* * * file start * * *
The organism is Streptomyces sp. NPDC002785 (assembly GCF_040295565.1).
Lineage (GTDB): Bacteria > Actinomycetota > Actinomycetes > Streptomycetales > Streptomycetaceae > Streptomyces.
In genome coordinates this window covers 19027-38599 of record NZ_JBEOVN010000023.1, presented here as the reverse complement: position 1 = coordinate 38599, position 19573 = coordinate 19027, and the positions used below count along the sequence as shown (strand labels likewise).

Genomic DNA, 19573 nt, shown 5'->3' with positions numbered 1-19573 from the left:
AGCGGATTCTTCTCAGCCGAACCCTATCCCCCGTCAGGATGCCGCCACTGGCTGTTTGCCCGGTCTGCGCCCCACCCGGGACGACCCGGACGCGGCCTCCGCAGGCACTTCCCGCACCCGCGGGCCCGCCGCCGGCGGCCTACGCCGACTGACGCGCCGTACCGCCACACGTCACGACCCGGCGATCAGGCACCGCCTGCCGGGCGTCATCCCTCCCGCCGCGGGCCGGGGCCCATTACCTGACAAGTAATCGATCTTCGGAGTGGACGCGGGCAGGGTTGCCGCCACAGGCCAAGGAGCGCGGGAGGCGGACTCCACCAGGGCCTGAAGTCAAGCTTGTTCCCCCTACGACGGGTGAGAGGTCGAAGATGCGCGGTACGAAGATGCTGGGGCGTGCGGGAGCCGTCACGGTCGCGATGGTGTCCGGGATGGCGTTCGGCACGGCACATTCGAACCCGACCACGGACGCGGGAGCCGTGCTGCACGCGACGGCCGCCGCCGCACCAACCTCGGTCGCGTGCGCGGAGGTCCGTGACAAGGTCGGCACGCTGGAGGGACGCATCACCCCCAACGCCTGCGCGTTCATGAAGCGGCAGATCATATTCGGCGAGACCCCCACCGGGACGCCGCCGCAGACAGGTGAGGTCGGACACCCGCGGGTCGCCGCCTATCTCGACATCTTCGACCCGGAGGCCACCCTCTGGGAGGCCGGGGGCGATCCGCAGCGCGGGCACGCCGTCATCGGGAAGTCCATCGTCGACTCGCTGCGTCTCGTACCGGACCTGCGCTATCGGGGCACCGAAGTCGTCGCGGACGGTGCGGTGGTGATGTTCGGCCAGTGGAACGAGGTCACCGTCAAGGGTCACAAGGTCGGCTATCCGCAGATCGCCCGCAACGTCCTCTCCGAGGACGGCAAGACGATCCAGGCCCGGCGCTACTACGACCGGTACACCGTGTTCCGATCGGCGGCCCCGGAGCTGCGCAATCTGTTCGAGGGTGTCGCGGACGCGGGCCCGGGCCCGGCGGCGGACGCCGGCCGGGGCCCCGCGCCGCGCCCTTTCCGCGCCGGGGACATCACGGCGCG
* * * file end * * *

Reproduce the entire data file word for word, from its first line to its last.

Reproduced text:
The organism is Streptomyces sp. NPDC002785 (assembly GCF_040295565.1).
Lineage (GTDB): Bacteria > Actinomycetota > Actinomycetes > Streptomycetales > Streptomycetaceae > Streptomyces.
In genome coordinates this window covers 19027-38599 of record NZ_JBEOVN010000023.1, presented here as the reverse complement: position 1 = coordinate 38599, position 19573 = coordinate 19027, and the positions used below count along the sequence as shown (strand labels likewise).

Genomic DNA, 19573 nt, shown 5'->3' with positions numbered 1-19573 from the left:
AGCGGATTCTTCTCAGCCGAACCCTATCCCCCGTCAGGATGCCGCCACTGGCTGTTTGCCCGGTCTGCGCCCCACCCGGGACGACCCGGACGCGGCCTCCGCAGGCACTTCCCGCACCCGCGGGCCCGCCGCCGGCGGCCTACGCCGACTGACGCGCCGTACCGCCACACGTCACGACCCGGCGATCAGGCACCGCCTGCCGGGCGTCATCCCTCCCGCCGCGGGCCGGGGCCCATTACCTGACAAGTAATCGATCTTCGGAGTGGACGCGGGCAGGGTTGCCGCCACAGGCCAAGGAGCGCGGGAGGCGGACTCCACCAGGGCCTGAAGTCAAGCTTGTTCCCCCTACGACGGGTGAGAGGTCGAAGATGCGCGGTACGAAGATGCTGGGGCGTGCGGGAGCCGTCACGGTCGCGATGGTGTCCGGGATGGCGTTCGGCACGGCACATTCGAACCCGACCACGGACGCGGGAGCCGTGCTGCACGCGACGGCCGCCGCCGCACCAACCTCGGTCGCGTGCGCGGAGGTCCGTGACAAGGTCGGCACGCTGGAGGGACGCATCACCCCCAACGCCTGCGCGTTCATGAAGCGGCAGATCATATTCGGCGAGACCCCCACCGGGACGCCGCCGCAGACAGGTGAGGTCGGACACCCGCGGGTCGCCGCCTATCTCGACATCTTCGACCCGGAGGCCACCCTCTGGGAGGCCGGGGGCGATCCGCAGCGCGGGCACGCCGTCATCGGGAAGTCCATCGTCGACTCGCTGCGTCTCGTACCGGACCTGCGCTATCGGGGCACCGAAGTCGTCGCGGACGGTGCGGTGGTGATGTTCGGCCAGTGGAACGAGGTCACCGTCAAGGGTCACAAGGTCGGCTATCCGCAGATCGCCCGCAACGTCCTCTCCGAGGACGGCAAGACGATCCAGGCCCGGCGCTACTACGACCGGTACACCGTGTTCCGATCGGCGGCCCCGGAGCTGCGCAATCTGTTCGAGGGTGTCGCGGACGCGGGCCCGGGCCCGGCGGCGGACGCCGGCCGGGGCCCCGCGCCGCGCCCTTTCCGCGCCGGGGACATCACGGCGCG